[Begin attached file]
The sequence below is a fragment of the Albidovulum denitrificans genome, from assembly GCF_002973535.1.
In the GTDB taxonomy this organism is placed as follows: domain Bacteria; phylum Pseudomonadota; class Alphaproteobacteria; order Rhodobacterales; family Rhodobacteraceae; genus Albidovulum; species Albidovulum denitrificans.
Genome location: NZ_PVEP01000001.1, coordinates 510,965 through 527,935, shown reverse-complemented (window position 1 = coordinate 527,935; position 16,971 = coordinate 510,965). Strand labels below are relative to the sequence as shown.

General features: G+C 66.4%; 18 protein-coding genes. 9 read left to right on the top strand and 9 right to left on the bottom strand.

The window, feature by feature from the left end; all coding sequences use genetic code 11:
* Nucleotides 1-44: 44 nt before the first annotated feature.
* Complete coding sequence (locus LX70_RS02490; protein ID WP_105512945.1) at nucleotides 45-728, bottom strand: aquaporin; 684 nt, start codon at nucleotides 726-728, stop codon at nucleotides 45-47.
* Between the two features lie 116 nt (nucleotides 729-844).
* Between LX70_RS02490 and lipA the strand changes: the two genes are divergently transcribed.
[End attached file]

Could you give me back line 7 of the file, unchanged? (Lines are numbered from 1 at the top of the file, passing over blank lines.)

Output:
* Complete coding sequence (locus LX70_RS02490; protein ID WP_105512945.1) at nucleotides 45-728, bottom strand: aquaporin; 684 nt, start codon at nucleotides 726-728, stop codon at nucleotides 45-47.